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Microbiota and neurodevelopmental windows: implications for brain disorders

Overview of attention for article published in Trends in Molecular Medicine, September 2014
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About this Attention Score

  • In the top 5% of all research outputs scored by Altmetric
  • High Attention Score compared to outputs of the same age (96th percentile)
  • High Attention Score compared to outputs of the same age and source (86th percentile)

Mentioned by

news
3 news outlets
twitter
24 tweeters
facebook
9 Facebook pages

Citations

dimensions_citation
696 Dimensions

Readers on

mendeley
1496 Mendeley
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Title
Microbiota and neurodevelopmental windows: implications for brain disorders
Published in
Trends in Molecular Medicine, September 2014
DOI 10.1016/j.molmed.2014.05.002
Pubmed ID
Authors

Yuliya E. Borre, Gerard W. O’Keeffe, Gerard Clarke, Catherine Stanton, Timothy G. Dinan, John F. Cryan

Abstract

Gut microbiota is essential to human health, playing a major role in the bidirectional communication between the gastrointestinal tract and the central nervous system. The microbiota undergoes a vigorous process of development throughout the lifespan and establishes its symbiotic rapport with the host early in life. Early life perturbations of the developing gut microbiota can impact neurodevelopment and potentially lead to adverse mental health outcomes later in life. This review compares the parallel early development of the intestinal microbiota and the nervous system. The concept of parallel and interacting microbial-neural critical windows opens new avenues for developing novel microbiota-modulating based therapeutic interventions in early life to combat neurodevelopmental deficits and brain disorders.

Twitter Demographics

The data shown below were collected from the profiles of 24 tweeters who shared this research output. Click here to find out more about how the information was compiled.

Mendeley readers

The data shown below were compiled from readership statistics for 1,496 Mendeley readers of this research output. Click here to see the associated Mendeley record.

Geographical breakdown

Country Count As %
United States 8 <1%
Spain 5 <1%
Germany 3 <1%
United Kingdom 2 <1%
Ireland 2 <1%
Italy 1 <1%
Australia 1 <1%
Brazil 1 <1%
South Africa 1 <1%
Other 9 <1%
Unknown 1463 98%

Demographic breakdown

Readers by professional status Count As %
Student > Bachelor 251 17%
Student > Master 239 16%
Student > Ph. D. Student 214 14%
Researcher 195 13%
Student > Doctoral Student 79 5%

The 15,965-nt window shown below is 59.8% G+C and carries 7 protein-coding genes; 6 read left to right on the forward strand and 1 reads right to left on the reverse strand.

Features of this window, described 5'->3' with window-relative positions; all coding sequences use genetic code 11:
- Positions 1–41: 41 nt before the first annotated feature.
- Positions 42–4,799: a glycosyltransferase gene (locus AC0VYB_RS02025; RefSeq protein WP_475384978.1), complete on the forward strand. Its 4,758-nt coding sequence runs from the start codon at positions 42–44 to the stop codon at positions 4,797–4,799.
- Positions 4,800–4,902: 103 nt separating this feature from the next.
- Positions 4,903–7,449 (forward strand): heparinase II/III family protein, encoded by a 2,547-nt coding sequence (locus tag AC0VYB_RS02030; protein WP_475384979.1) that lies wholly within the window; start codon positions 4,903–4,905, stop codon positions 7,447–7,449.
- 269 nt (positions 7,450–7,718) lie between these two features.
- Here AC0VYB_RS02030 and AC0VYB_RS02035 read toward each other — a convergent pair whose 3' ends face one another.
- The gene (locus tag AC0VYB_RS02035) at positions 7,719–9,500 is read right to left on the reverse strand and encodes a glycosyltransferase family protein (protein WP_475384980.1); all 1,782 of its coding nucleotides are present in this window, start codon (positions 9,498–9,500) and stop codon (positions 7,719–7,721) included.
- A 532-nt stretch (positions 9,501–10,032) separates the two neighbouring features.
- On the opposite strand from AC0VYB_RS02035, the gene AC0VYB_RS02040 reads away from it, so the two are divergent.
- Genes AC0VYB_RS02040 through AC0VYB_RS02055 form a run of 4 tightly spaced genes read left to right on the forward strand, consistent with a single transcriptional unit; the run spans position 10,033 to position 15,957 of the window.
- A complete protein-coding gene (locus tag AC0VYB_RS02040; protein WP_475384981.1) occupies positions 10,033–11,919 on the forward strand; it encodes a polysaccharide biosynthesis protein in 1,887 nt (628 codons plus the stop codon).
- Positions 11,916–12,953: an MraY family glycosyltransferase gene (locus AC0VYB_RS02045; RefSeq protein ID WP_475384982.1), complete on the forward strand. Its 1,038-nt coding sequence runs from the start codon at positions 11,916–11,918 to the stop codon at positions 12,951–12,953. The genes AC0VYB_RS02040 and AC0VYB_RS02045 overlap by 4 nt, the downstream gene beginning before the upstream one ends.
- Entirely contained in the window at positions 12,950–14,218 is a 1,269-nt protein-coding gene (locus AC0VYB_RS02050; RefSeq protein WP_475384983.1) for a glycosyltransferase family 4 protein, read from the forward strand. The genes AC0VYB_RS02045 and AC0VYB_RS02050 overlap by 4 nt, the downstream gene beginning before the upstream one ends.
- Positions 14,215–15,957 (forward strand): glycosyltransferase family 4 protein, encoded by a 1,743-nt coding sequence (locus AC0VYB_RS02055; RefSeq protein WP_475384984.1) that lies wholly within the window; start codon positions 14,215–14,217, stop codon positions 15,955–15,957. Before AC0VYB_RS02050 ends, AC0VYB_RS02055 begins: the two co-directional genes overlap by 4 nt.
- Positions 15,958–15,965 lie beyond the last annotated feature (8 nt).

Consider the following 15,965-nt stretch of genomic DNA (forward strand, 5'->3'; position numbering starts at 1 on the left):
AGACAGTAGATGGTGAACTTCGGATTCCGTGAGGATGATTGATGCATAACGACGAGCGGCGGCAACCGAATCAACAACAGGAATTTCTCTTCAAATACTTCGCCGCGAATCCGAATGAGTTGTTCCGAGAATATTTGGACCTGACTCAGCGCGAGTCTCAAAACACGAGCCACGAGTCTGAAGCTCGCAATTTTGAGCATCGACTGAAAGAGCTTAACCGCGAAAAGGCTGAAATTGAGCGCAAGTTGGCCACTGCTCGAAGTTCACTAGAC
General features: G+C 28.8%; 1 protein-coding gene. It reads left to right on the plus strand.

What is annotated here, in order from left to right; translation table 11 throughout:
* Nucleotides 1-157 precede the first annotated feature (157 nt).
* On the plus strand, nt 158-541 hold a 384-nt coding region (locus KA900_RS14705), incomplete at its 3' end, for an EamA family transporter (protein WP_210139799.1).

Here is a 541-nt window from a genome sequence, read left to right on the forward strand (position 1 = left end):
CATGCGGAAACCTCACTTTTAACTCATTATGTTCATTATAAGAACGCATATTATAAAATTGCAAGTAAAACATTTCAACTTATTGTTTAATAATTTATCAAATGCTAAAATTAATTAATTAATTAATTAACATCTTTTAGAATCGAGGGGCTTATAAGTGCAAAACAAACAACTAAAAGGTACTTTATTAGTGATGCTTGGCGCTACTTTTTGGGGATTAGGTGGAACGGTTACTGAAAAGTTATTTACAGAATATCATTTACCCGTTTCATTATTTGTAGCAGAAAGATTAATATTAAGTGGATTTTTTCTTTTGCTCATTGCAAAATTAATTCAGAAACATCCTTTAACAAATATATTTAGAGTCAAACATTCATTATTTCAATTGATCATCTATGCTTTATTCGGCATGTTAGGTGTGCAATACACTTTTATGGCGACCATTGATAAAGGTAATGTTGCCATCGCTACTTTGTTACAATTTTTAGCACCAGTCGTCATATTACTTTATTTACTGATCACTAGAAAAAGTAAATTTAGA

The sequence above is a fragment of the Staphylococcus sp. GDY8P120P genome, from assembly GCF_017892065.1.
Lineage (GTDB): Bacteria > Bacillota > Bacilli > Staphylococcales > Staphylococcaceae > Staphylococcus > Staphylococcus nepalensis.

Other 255 17%
Unknown 263 18%
Readers by discipline Count As %
Agricultural and Biological Sciences 270 18%
Medicine and Dentistry 251 17%
Neuroscience 177 12%
Biochemistry, Genetics and Molecular Biology 156 10%
Psychology 82 5%
Other 240 16%
Unknown 320 21%

Attention Score in Context

This research output has an Altmetric Attention Score of 43. This is our high-level measure of the quality and quantity of online attention that it has received. This Attention Score, as well as the ranking and number of research outputs shown below, was calculated when the research output was last mentioned on 02 February 2021.
All research outputs
#790,460
of 22,381,487 outputs
Outputs from Trends in Molecular Medicine
#69
of 1,601 outputs
Outputs of similar age
#8,346
of 216,297 outputs
Outputs of similar age from Trends in Molecular Medicine
#4
of 23 outputs
Altmetric has tracked 22,381,487 research outputs across all sources so far. Compared to these this one has done particularly well and is in the 96th percentile: it's in the top 5% of all research outputs ever tracked by Altmetric.
So far Altmetric has tracked 1,601 research outputs from this source. They typically receive a lot more attention than average, with a mean Attention Score of 13.1. This one has done particularly well, scoring higher than 95% of its peers.
Older research outputs will score higher simply because they've had more time to accumulate mentions. To account for age we can compare this Altmetric Attention Score to the 216,297 tracked outputs that were published within six weeks on either side of this one in any source. This one has done particularly well, scoring higher than 96% of its contemporaries.
We're also able to compare this research output to 23 others from the same source and published within six weeks on either side of this one. This one has done well, scoring higher than 86% of its contemporaries.